When I first discovered Warren Publishing The Spirit reprints in the mid 70s. I was bowled over by Eisner’s artistry and sophisticated use of sequential narrative but also by the enormous emotional punch these stories seemed to pack into a brief 7 pages. The first two stories I remember reading were Fox At Bay and it’s devastating follow-up, Surgery. These two tales are so crammed full of suspense, danger, pathos, romance and irony…they really blew my 13 year-old mind at the time and, as I said, expanded my perceptions of what this art form can achieve.

The other way I’m carving my own path year is by doing a yearlong storyline, which goes against the grain of what had always been the province of Eisner’s work on The Spirit—the short story format.

I figured that Will pretty much covered the entire gambit of narrative possibilities in 7 page increments so I decided to go with a longer, continuous storyline to try and strike some new ground in the character’s lengthy history. Additionally, the longer story format gives me the opportunity to both introduce new readers to the characters as well as present all the familiar elements to long time fans.

How involved with the Eisner Estate be in this book, for approvals, ect.?

Everything has to go through them for approvals but they’ve been very accommodating so far. I submitted a several-page outline at the beginning of this whole process that fairly well outlined everything I intended to do with the project and they were totally on board with that.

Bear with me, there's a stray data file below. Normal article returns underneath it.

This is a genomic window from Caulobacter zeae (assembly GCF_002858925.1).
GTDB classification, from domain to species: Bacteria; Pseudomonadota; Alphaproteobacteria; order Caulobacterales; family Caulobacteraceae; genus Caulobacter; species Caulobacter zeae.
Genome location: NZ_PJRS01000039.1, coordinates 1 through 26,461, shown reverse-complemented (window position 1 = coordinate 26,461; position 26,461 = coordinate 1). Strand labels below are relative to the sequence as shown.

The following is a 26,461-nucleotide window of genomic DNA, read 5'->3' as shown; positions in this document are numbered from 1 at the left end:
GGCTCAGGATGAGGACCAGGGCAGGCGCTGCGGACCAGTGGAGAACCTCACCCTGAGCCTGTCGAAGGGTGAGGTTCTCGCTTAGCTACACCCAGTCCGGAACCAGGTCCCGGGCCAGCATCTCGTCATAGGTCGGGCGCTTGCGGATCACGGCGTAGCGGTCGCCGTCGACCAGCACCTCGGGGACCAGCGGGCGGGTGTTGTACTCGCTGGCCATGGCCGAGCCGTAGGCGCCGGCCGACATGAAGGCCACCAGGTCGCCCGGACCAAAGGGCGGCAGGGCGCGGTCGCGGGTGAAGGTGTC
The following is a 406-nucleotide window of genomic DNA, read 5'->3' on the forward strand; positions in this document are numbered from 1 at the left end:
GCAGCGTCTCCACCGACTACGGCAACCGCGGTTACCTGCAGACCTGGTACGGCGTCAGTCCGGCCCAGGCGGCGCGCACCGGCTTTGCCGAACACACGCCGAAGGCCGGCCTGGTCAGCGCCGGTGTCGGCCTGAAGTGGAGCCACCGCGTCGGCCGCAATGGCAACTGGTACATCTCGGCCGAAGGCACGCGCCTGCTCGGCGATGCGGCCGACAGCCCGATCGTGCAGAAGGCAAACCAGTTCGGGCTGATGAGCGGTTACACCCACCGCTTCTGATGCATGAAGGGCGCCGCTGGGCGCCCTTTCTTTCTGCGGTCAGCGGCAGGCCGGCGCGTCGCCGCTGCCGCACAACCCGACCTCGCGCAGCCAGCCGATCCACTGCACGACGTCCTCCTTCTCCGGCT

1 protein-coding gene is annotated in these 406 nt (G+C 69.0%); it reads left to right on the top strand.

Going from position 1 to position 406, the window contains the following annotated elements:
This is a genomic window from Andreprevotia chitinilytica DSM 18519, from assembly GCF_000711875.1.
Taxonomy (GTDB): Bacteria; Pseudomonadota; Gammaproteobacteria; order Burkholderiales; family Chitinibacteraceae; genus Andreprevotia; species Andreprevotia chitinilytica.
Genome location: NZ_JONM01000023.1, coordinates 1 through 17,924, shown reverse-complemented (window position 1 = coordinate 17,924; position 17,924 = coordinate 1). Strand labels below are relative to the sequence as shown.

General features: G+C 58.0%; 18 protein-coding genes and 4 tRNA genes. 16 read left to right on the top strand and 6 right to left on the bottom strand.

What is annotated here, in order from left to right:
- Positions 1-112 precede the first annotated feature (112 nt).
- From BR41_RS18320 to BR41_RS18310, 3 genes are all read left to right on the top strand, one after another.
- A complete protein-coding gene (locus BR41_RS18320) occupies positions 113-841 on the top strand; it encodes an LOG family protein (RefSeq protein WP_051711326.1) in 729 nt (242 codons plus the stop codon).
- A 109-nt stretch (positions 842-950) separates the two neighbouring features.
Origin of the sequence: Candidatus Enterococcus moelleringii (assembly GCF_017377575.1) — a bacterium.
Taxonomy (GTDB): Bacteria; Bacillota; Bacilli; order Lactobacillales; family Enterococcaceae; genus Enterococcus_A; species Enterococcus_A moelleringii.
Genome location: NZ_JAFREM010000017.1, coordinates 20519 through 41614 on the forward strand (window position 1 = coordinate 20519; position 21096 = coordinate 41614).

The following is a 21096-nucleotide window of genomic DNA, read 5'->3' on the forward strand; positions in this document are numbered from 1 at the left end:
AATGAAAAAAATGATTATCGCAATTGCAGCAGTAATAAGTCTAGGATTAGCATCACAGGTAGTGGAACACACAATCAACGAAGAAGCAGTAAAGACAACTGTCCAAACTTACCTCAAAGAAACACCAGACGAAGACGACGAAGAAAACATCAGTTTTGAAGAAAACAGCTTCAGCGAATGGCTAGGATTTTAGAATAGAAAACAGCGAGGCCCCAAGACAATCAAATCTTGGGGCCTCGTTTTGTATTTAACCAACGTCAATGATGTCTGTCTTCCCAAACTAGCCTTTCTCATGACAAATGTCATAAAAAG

This is certainly exciting for The Spirit fans with a 75th Anniversary Celebration at SDCC this year. Care to tease what might be in store at SDCC?

Well, I know I’m going to be there…and I think the art team of Dan Schkade are going to be there as well.

So far as I know, Dynamite is lining up a couple of cool signing events, at least one of which involves a special con-exclusive premium. Beyond that…really can’t say. Things are still in progress.

One more — will we see a mix of classic villains as well as new threats? I’m fishing here for The Octopus to appear.

I think you need a net to fish for octopus…

But, like I said…I’m trying to honor Eisner and The Spirit’s lengthy legacy and bring something significant of my own creation to the drawing board as well.

For more details visit dynamite.commattwagnercomics.comschkaded.tumblr.com